I also love writing in flow. Time and time again I’ve noticed that when I’m in flow my writing feels effortless, is more creative, accurate and contains fewer errors than when I’m not in flow. Writing in flow is guaranteed to be productive. There is no writer’s block when I write while in flow. When I do encounter a challenging idea to convey in words, I take some time, walk around the room, allow my mind to purposefully wander and I come up with a creatively accurate way to say what I want to say.
Writing is my favorite activity to do while in flow, but it’s not the only one I do. I also enjoy running while in flow. Just like with rowing on the erg, when I run while in flow every step feels like it’s taken in the sweet spot. As the shock of the step travels up my foot into my knees, hips, torso, neck and head I feel a deep satisfaction. It’s difficult to describe.
How I Get Into Flow
If you’re interested in learning how I get into flow read the previous article. But I’ll go over it briefly here. I maintain several habits which get me into flow:
- Six Degree Flow by Scott Sonnon
Meditation is the systematic training of attention. If your attention is diffuse and unruly you have a harder time entering flow than if your attention can be focused and disciplined. Meditation is a powerful tool to train attention – it has no rival. As a Christian, I meditate – it helps polish my focus so I can keep it on Christ and away from the distractions of the world.
Prayer is supremely powerful for getting into flow. Prayer, in the name of Christ, aligns our will with God’s will. God has a will and a plan for the universe; resisting that plan, by sinning, causes suffering in the short and long term.
When you align your will with God’s will, He begins to make a way for you. This doesn’t mean life gets easy, it means life becomes more meaningful and dynamic as you serve the Almighty with every choice you make. Prayer gets you to that state. You can expect struggles in prayer as you sand away the rough edges of your heart into a shape that is more pleasing to God.
Six Degree Flow by Scott Sonnon is also a powerful tool to enter flow. It’s like meditation, but moving. It builds the body and mind. It’s a fantastic system of exercise, designed by Scott Sonnon, a world-champion martial artist and world-class coach who works with top athletes and military organizations.
Christ And Flow
I mentioned Christ in the previous section of the article and want to expand on Him here, as I am able.
I only recently became a follower of Christ. Before coming to Christ I experimented with Eastern spirituality and philosophy. They served me, to a point – Eastern spiritual practices, particularly meditation, allowed me to sharpen my mind and become more spiritually discerning.
But when it came to providing me with a framework on how to live a good life, these Eastern practices failed me. They did not provide me with a standard of truth against which to measure myself, so I was caught up in my sin without even realizing it.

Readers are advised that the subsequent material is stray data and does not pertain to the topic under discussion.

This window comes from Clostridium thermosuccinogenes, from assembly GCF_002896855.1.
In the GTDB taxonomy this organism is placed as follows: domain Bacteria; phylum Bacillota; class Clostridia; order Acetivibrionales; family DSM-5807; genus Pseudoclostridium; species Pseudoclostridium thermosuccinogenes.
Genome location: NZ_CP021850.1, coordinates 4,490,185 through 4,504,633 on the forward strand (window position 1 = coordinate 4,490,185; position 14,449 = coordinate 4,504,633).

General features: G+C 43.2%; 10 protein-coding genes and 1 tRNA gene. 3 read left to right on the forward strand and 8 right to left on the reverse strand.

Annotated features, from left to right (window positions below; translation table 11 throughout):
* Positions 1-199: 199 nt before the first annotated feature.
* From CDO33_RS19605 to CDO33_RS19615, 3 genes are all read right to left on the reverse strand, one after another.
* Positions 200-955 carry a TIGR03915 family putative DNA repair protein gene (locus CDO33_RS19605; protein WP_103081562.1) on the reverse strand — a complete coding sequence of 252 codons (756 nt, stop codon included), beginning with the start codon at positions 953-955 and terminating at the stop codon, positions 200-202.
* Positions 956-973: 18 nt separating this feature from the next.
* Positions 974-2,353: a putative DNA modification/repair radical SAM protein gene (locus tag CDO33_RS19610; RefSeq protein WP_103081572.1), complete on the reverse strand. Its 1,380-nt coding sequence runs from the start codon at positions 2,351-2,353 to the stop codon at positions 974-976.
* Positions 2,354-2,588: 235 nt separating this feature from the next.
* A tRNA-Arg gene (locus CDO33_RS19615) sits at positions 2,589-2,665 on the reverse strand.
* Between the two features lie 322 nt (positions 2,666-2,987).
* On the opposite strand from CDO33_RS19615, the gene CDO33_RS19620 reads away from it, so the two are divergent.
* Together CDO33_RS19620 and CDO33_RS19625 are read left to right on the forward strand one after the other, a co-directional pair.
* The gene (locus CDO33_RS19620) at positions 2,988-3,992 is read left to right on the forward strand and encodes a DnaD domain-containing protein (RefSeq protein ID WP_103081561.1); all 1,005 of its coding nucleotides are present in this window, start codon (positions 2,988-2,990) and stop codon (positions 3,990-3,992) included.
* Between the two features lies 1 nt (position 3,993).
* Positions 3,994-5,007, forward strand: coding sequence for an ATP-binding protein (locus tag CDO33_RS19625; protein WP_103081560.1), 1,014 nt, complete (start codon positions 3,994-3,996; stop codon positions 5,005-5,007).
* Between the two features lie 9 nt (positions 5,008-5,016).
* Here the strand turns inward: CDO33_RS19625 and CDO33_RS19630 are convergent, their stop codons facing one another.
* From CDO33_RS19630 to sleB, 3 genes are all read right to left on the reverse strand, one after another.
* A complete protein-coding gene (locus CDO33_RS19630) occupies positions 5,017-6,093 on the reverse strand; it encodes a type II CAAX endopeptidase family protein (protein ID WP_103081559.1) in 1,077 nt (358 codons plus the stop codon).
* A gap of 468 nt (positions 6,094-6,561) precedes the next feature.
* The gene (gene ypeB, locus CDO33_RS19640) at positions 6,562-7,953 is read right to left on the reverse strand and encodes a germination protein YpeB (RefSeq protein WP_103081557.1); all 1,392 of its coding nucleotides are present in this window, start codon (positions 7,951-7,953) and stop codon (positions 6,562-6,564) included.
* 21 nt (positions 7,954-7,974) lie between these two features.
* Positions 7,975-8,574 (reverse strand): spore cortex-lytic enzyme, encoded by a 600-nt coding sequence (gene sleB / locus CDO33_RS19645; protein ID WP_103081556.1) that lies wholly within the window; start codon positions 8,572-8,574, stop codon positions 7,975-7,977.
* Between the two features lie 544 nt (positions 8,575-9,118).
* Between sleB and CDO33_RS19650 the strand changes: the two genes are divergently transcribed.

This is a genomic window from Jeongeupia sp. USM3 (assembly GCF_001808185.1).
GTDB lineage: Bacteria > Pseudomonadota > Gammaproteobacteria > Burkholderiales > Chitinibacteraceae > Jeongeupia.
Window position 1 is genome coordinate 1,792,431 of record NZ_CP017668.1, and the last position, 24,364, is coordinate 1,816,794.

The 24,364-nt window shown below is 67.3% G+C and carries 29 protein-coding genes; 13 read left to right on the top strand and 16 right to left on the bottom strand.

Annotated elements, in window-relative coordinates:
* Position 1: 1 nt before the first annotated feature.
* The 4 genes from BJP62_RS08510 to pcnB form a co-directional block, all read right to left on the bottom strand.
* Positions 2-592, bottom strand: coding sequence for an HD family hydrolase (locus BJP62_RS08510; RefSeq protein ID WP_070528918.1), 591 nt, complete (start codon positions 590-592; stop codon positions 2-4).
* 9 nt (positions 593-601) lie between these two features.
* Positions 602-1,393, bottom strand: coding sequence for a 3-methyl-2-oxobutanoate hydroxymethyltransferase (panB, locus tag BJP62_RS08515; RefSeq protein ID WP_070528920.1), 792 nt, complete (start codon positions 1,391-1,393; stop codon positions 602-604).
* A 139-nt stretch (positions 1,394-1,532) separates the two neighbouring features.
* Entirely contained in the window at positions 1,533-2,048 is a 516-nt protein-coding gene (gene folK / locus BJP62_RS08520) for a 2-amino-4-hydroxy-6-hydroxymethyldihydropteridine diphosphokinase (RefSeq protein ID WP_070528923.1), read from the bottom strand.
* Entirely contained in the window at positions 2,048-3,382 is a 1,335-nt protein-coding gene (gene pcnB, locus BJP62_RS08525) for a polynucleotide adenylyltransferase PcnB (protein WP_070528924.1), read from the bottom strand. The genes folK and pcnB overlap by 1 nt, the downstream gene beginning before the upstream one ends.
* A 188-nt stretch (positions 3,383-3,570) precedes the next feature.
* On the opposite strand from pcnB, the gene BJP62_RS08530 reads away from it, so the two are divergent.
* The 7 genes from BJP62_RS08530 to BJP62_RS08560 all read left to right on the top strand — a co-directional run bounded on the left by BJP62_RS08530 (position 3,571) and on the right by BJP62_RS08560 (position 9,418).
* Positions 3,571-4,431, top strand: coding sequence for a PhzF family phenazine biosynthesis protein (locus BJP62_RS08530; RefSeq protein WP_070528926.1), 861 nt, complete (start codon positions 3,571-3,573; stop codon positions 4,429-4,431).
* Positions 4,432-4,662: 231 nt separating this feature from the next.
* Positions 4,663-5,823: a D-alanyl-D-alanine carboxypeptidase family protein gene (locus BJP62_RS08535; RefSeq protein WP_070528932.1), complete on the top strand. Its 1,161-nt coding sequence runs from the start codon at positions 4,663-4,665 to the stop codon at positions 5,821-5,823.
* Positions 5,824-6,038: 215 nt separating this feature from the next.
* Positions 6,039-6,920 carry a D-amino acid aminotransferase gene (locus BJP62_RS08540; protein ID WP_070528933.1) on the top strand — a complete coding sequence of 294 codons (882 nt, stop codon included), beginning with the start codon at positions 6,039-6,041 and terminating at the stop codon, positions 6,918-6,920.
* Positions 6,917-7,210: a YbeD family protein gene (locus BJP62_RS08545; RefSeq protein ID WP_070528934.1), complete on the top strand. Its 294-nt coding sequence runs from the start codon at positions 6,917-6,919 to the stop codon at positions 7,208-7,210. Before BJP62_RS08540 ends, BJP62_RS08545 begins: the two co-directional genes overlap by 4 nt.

Christ addressed my sin. He held up a standard of truth to me, where I saw myself in my sin. It hasn’t been easy, recognizing how I’ve been cultivating a life of sin, but the path God has had me walk has prepared me for the encounter. I am now actively battling my sin, refusing to allow it to root in me while handing everything I can over to Christ.
As I do this, interestingly, I am finding flow being restored to other areas of my life. It’s fascinating. This is particularly true in my social life. Repenting of my sin and giving it to Christ is purifying my mind and heart so that I can be of service to a community of Christians in my city. Christ is allowing me to keep my mind focused on praiseworthy things and as that happens I am aligning my will with God’s, who is always good.
New opportunities are coming into my life as a result. Evidence that Christ makes everything new again.
Restore Flow To Your Life!
This article briefly discussed the flow state; what it is, what it’s like for me and how you too can enter flow. The flow state was once thought to be reserved for expert performers who had dedicated thousands of hours to mastering their skillset. And to a degree that is true, the deepest levels of flow in any activity are only accessible with focused, deliberate practice maintained over several years.
But that doesn’t mean that all levels of flow are inaccessible to the average human being. Flow is accessible to most people, all it takes is cultivating the right habits for a long enough time. Maintainthese habits listed long enough and one day you will discover that you’re in flow. You will just know. You’ll say “Aha! This is what it feels like to be in flow!” It’s unmistakable.
Final Thoughts: Practice These Habits To Restore Flow To Your Life!
If you have no experience with meditation, prayer or moving meditation, then I suggest you start with prayer. Praying in the name of Christ is always good. It can show you things which you are thinking/saying/doing which hurt you, so that you can begin the process of healing. Anyone can pray, and it can be done anywhere at any time. I invite you to pray today!
As far as meditation goes, it can take a while before the fruits of doing it regularly show up in our lives. But they do show up. I was meditating for about a year before I noticed that my attention was becoming sharper. Meditation is a long-term investment in our attention.
Finally, Six Degree Flow is a powerful way to get into flow. That’s why it has the word “Flow” in the name! If you’re physically competent, or are looking for a challenge, I recommend trying out the program.
Will you try out any of the habits listed in the article? I look forward to your comments!
To God the glory.